Boxing
Before, during, after: Paging through a cluttered notebook

By Lyle Fitzsimmons,
Contributing Boxing Editor


Ocala, FL (Sports Network) - Sometimes, it's fun to be a boxing writer.

Aside from the weeks where the inbox is muddled with idiocy and others that are consumed by fallout when major events fall short, it's sort of cool to have stretches where something's always happening.

We're in the middle of one of those right now.

For me, it started a couple weeks ago with the annual voting column for the International Boxing Hall of Fame. Seems the post-ballot piece in which I labeled Joe Frazier as "criminally" non-deserving of his place in Canastota has gotten more than a few people rankled.

I stand by my assertion that Joe doesn't belong. And I continue to find it amusing that, rather than pointing to his resume to argue their cases for induction, those who disagree with me instead say, "Well, sure he's questionable, but there are far worse reaches in there than him."

Not exactly the way they teach verbal parry in debate class.

But I don't necessarily disagree.

In retrospect, our man Joe may not be the first guy worthy of a culling, only the most celebrated and overrated inductee in proportion to his actual resume.

And if it'll make anyone/everyone happy, I concede there are others now in the Hall who'd be better left on the does-not-qualify list as well -- one Barry McGuigan, for example.

But please, for those even considering Arturo Gatti as ballot material, I beg of you... don't.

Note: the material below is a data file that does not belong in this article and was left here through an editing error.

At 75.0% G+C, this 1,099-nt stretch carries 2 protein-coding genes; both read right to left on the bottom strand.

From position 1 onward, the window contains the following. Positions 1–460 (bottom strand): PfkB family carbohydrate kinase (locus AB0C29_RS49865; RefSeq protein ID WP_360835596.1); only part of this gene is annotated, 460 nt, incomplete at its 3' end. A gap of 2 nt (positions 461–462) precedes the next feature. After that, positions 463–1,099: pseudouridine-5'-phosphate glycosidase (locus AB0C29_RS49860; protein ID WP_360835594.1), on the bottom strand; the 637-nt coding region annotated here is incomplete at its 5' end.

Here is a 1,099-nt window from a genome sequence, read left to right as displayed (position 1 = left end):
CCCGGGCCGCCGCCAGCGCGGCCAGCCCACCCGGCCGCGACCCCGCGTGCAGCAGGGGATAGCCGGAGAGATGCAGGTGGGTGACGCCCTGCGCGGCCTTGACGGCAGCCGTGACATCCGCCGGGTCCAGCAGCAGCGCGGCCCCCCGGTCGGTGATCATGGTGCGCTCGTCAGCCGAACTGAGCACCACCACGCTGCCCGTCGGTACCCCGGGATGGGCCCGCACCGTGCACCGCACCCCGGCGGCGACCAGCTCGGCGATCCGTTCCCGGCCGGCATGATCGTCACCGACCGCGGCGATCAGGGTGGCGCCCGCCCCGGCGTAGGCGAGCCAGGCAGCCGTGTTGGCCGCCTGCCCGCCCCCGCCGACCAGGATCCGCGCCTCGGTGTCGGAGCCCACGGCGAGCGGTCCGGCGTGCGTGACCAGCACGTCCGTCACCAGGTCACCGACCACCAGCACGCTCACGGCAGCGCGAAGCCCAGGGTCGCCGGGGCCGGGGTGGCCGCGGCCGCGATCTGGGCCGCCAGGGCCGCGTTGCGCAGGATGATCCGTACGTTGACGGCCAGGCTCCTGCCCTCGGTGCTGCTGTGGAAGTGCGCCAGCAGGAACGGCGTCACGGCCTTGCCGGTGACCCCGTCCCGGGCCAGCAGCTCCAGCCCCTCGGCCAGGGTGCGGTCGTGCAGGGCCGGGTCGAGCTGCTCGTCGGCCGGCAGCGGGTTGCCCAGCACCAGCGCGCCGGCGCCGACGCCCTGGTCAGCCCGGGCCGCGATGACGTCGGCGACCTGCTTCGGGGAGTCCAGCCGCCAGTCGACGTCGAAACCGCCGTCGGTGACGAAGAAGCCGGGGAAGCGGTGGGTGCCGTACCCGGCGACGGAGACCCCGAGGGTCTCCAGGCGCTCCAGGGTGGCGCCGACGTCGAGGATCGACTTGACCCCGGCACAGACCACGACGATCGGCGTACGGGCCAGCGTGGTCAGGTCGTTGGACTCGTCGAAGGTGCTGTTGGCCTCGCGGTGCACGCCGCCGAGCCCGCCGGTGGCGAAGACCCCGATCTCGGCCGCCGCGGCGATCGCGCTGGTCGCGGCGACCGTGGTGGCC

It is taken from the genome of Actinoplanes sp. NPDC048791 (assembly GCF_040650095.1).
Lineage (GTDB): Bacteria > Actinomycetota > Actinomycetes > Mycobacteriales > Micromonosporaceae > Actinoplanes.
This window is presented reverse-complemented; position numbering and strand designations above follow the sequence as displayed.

Let's not go through this again next year.

As for last Saturday's nonsense in Los Angeles, here are some words I rarely feel compelled to type.

Bravo to you, WBC.

I'm hardly the biggest fan of the sanctioning body immediately south of the border, but I'll be first to applaud the decision it made to restore Bernard Hopkins as light heavyweight champion.

Now don't misunderstand... I'm hardly a Bernard apologist.

In fact, though he'd done little to show superiority in five-plus minutes at Staples Center, I firmly believe Chad Dawson would have won had the fight continued on a natural 12-round course.

But even with that viewpoint, there's simply no way a sane, impartial man could have looked at the end of round two -- missed right hand/single-leg takedown/tap out -- and considered it clear evidence that Dawson deserved to leave that night with the title.

Seriously, it doesn't come close.

If you believe Dawson was and is the better man, fine. Nothing changes.

But if Hopkins was your champ going in, he was still your champ going out.

And while I'm typically quicker to assail its weaknesses than praise its strengths, it's clear here that the WBC assessed the goings-on -- regardless of what the boys in California decide in December -- and came to the correct conclusion without hiding behind red tape and waiting for others to do the dirty work.

It's a step in the right direction for a group too often in the wrong.

And now that I think about it, it's a lesson a long-preachy "Bible" ought to learn as well.

Meanwhile, looking ahead on the calendar, there's some good stuff coming up as well.

In just a few weeks, for example, it's the return of a guy a lot of folks consider best in the business.


In just a few weeks Manny Pacquiao will be back in the ring with a long-time nemesis.
But though I haven't swung to that side of the electorate -- sue me, I still think Floyd kicks his butt -- I count myself in the crowd excited to see Manny Pacquiao back in with a long-time nemesis.